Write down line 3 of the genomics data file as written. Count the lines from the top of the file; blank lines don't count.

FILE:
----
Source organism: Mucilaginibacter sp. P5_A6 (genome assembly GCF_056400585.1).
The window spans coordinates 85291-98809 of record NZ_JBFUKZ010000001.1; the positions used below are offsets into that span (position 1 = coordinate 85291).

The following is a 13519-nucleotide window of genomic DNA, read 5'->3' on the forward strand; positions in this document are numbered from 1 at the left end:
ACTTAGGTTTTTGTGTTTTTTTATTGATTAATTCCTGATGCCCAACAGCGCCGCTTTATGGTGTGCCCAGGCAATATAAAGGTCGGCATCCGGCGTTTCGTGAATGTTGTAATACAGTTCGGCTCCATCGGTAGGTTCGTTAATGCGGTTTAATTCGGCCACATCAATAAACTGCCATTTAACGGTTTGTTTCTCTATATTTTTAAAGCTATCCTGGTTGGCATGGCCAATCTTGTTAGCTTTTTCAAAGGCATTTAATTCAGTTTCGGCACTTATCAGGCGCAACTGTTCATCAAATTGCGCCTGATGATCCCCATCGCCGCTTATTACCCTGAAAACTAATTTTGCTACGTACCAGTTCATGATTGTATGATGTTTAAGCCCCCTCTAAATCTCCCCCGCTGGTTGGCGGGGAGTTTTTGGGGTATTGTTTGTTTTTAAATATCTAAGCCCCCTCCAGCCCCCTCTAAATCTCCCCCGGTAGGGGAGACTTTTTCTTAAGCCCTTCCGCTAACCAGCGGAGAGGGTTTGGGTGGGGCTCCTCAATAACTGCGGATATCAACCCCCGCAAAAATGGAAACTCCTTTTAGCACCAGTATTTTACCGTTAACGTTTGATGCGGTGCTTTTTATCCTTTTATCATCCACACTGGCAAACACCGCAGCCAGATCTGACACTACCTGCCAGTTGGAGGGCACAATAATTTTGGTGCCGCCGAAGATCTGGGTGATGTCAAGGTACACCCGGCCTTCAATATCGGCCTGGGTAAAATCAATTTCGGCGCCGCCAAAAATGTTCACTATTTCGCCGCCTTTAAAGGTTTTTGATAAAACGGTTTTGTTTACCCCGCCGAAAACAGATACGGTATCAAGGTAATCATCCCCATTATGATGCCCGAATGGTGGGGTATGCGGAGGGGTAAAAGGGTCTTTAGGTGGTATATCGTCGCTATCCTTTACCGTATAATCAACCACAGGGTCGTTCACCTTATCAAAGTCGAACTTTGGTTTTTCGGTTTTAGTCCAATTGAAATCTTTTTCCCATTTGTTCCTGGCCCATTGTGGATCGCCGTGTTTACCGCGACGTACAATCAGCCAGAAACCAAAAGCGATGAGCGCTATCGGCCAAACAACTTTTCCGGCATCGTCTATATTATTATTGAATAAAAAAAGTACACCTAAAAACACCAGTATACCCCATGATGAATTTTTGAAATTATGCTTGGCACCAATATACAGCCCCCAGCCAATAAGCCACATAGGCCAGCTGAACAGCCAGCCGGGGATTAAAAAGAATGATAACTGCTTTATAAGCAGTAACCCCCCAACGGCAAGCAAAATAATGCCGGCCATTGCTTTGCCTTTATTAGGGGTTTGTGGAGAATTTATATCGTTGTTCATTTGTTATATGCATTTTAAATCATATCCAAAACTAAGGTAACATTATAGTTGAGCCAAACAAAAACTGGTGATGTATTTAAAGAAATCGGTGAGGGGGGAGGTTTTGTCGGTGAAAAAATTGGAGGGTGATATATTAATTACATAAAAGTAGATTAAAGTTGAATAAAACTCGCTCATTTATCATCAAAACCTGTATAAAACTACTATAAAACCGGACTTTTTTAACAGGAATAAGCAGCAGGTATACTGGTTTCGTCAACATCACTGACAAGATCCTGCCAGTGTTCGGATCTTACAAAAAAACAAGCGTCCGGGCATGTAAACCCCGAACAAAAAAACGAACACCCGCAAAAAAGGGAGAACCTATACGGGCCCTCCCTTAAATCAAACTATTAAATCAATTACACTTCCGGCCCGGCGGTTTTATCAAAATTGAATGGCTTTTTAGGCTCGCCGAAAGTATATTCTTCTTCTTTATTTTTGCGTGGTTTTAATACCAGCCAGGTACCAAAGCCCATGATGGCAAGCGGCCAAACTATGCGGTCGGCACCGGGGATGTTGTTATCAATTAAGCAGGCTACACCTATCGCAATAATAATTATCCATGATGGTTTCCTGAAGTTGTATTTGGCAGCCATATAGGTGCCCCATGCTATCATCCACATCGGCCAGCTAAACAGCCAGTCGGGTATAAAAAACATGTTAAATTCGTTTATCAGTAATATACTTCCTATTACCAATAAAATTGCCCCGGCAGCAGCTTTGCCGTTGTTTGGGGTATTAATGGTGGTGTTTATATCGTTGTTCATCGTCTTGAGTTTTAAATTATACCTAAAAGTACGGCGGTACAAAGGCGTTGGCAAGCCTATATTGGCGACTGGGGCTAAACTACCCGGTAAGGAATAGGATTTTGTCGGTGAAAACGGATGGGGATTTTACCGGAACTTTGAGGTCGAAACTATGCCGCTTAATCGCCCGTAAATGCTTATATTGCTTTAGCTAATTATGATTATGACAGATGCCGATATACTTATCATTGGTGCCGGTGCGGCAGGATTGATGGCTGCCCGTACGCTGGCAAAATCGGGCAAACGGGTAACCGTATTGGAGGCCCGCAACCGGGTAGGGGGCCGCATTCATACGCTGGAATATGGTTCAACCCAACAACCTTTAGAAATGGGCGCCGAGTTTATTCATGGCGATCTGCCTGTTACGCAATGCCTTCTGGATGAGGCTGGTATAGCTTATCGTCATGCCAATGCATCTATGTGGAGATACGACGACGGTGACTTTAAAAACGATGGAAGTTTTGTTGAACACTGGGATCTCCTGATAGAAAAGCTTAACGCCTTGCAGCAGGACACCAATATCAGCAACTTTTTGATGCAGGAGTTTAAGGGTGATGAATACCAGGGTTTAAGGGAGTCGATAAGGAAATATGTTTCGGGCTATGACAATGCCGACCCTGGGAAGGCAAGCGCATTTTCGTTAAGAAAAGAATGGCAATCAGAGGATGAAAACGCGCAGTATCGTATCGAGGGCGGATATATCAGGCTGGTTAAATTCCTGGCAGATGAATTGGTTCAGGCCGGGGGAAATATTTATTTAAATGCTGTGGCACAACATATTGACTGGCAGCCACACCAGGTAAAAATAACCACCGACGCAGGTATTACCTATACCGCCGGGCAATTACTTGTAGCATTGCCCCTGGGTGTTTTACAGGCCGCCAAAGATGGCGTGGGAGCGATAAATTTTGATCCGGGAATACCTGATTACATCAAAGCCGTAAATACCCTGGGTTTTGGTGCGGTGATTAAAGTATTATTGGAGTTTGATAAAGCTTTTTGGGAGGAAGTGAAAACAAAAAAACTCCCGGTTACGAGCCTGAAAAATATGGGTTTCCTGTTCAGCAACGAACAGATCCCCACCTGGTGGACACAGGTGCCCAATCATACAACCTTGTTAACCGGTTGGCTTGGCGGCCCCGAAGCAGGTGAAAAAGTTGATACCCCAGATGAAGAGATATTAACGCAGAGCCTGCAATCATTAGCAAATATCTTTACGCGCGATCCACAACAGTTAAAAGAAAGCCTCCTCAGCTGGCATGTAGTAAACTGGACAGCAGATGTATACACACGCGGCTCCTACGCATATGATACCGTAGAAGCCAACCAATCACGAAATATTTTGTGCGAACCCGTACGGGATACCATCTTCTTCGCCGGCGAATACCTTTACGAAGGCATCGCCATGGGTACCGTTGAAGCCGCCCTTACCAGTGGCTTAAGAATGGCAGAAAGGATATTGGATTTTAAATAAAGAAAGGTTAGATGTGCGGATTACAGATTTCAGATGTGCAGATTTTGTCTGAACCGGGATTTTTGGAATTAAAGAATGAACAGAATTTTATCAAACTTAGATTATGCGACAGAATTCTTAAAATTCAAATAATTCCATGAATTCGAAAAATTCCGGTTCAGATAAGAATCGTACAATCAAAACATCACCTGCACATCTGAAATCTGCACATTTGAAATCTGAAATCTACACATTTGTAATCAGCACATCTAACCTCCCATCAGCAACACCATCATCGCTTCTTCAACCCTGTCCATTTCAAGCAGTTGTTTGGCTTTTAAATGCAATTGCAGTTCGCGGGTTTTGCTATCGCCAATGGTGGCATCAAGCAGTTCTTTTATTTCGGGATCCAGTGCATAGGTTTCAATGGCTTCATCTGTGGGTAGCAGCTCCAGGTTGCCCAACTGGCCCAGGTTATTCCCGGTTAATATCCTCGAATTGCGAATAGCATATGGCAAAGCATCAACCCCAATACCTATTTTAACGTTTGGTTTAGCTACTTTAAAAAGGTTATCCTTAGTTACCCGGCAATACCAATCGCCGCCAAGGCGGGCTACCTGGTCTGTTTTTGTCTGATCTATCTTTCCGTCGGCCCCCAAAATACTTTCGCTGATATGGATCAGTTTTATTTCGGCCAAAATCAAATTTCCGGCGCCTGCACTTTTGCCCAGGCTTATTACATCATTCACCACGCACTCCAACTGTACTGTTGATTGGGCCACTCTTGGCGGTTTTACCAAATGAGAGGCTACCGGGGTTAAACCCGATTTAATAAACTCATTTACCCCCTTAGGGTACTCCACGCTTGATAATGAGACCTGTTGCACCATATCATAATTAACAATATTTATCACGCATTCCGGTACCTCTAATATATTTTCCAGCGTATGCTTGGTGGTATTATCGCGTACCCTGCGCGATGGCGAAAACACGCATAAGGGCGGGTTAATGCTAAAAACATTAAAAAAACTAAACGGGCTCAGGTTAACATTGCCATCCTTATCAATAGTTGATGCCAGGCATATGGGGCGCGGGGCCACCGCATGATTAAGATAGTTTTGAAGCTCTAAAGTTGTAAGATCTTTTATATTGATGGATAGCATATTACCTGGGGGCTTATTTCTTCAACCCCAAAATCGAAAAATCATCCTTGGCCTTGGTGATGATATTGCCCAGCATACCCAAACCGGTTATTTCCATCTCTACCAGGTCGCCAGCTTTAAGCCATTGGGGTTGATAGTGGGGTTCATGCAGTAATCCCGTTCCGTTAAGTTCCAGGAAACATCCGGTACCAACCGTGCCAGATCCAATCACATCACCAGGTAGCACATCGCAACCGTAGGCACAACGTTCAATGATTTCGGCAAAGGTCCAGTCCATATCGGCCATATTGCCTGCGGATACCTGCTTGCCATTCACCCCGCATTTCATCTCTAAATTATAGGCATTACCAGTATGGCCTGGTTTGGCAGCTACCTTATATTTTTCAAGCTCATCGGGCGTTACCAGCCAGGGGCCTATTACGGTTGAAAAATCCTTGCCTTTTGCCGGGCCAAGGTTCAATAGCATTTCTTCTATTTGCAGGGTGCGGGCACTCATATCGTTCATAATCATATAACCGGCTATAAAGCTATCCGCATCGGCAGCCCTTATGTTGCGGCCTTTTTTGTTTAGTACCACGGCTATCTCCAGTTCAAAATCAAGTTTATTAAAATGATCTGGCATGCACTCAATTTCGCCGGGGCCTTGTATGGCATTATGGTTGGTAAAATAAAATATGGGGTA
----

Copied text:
The following is a 13519-nucleotide window of genomic DNA, read 5'->3' on the forward strand; positions in this document are numbered from 1 at the left end: